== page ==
Hwang Vs Chan
HKCinemagic : Did the background of Jackie Chan as a stunt man helped you to do the scene?
Roy Horan : Sure, the guy is fantastic. He handles choreography very well. He has the ability, because of good reflexes and timing, to make his opponent look good. He got a little bit freaked out, however, in this scene because the sword I was using was metal and, if you look closely, there are a few shots where I'm coming in at very high speed striking just above his head. I remember the first time I did that, whoosh, whoosh, he was staring at me, swearing in Chinese, “This @$&*%^#@ guy is going to kill me!” (laughs). The director was concerned, but I told Jackie, “It's OK, I've got enough control. I can stop it anytime, even at that speed”. He was so clever and his reactions so good, he could even compensate for the speed…a very talented guy…but we all know that.
 
 
HKCinemagic : What do you remember about the relation between Hwang Jang Lee and Jackie. It's supposed to have been quite tense. People even say Hwang Jang Lee hit Jackie during the fight.
Roy Horan : No, not at all! First of all, Hwang Jang Lee is a real martial artist. Second of all, he's the bad guy. Sometimes, he would look at the good guys (I'm not talking about Jackie here) and wonder why they get most of the lime light, yet, they do a few moves and immediately get out of breath, lose power and so forth. So, I believe there was a part of Hwang that questioned why producers and directors didn't try to improve the action quality of their films by hiring tougher, and more talented, martial artists. The real issue, of course, is target marketing. It's not just about the martial arts. What actors look like and how they perform dramatically has great importance. Hwang was pretty hardcore! (laughs) Although Jackie Chan isn't a hardcore pugilist, he is a very, very talented action performer. He was also very easy to work with.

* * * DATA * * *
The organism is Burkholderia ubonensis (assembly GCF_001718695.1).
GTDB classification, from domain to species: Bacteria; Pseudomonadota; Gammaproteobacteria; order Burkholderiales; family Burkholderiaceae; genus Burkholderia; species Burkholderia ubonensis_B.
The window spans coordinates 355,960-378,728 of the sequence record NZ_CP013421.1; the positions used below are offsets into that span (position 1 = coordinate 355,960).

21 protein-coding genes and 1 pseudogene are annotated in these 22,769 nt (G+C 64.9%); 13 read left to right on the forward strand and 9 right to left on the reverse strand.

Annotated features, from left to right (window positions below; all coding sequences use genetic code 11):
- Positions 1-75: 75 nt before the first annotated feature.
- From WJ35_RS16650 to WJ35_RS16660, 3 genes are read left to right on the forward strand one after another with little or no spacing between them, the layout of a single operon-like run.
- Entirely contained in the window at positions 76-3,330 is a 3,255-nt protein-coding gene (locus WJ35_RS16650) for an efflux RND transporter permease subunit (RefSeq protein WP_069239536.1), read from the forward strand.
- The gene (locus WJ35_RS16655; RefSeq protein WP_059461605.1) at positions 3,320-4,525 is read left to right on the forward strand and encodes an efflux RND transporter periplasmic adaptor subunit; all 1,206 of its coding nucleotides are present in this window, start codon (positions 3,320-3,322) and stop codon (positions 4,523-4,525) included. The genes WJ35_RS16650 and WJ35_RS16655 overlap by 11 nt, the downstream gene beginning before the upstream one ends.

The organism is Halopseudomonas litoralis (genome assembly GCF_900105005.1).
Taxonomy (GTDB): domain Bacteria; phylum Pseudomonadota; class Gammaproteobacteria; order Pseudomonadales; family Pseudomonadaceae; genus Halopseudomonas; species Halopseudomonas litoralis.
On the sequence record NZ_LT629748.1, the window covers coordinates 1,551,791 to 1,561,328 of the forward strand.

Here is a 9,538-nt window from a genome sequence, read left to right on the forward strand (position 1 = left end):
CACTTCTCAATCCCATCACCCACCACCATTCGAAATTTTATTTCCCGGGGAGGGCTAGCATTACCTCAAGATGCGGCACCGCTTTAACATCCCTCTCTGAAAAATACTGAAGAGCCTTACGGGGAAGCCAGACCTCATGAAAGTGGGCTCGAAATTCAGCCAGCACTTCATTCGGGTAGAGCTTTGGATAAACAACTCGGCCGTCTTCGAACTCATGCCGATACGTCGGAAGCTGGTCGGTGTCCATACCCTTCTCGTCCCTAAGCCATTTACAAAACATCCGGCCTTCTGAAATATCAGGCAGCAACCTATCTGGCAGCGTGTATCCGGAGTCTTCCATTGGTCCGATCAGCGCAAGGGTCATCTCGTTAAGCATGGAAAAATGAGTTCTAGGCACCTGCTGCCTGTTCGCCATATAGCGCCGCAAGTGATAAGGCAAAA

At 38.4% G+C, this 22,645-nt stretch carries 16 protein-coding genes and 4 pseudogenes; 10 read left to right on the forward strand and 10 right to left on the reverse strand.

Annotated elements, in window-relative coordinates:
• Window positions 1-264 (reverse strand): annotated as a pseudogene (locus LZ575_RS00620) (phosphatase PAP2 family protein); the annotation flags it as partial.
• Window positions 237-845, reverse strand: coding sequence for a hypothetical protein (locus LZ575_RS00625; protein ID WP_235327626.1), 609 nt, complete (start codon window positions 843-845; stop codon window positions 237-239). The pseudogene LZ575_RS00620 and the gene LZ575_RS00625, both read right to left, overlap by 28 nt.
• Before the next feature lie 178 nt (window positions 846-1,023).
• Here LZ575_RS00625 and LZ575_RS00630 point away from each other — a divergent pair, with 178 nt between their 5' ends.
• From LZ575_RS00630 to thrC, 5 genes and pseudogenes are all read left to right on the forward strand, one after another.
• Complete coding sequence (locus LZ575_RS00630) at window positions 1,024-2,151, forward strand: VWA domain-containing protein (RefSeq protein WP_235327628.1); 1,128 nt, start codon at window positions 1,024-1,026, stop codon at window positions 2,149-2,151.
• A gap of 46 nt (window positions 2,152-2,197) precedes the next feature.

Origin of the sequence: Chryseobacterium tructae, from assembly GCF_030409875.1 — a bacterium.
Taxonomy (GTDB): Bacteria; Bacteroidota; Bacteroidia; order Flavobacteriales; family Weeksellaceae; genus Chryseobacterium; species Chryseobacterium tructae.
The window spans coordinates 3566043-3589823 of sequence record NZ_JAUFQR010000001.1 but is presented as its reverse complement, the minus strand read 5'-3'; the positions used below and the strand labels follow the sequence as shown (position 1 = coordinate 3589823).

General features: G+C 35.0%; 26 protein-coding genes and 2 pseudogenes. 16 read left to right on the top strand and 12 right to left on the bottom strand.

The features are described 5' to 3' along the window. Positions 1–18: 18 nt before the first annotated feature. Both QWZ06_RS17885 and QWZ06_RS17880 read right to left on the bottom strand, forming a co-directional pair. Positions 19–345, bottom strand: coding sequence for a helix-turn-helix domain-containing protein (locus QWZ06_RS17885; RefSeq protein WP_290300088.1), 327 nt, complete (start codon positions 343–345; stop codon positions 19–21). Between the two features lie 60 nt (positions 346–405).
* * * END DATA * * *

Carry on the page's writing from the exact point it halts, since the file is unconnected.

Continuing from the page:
So, whatever action Hwang did, Jackie would compensate. And whatever action Jackie did, Hwang would compensate. I think that the two of them worked pretty well together. There was no animosity on the set, whatsoever. They were both very professional. So whatever you heard about disagreements (from my perspective and through my friendship with Hwang) is incorrect. As for action actors that were out of shape, even Yuen Woo Ping and other action choreographers would ask them, “What were you doing last night?” The common understanding is that the reason a guy can't perform on set is because he performed in bed the night before...a common joke in shooting kung fu films. There was a lot of this talk going around. “How come you can't do the moves? Who were you with last night?. You smoke too much!”. Hwang Jang Lee had incredible stamina because he also smoked on set, yet he never got out of breath, no matter what. He just kept fighting…and fighting…pretty amazing. He had respect for Jackie.

 
 
HKCinemagic : How would they communicate for the choreography. Only through moves I guess?
Roy Horan : Yes. Hwang Jang Lee would look at the choreographed moves. Jackie Chan would also watch the moves. Then, they would try the sequence themselves in slow motion “Do you prefer it like this? Or, like that? Let's speed it up a little bit”. They would then make some changes…. especially Hwang, who was pretty keen about the framing. He's very familiar with lenses, so he knew exactly what was going onto the screen. Whether the director was using medium shots, close ups, low angles etc., he would just look at the camera, its position and know the framing. He was pretty sharp in this way. He would then adapt his moves to the camera. So, if he used his legs for a medium shot, he would make sure his kicking knee and foot were high and within the shot. He was good at this…so was Jackie.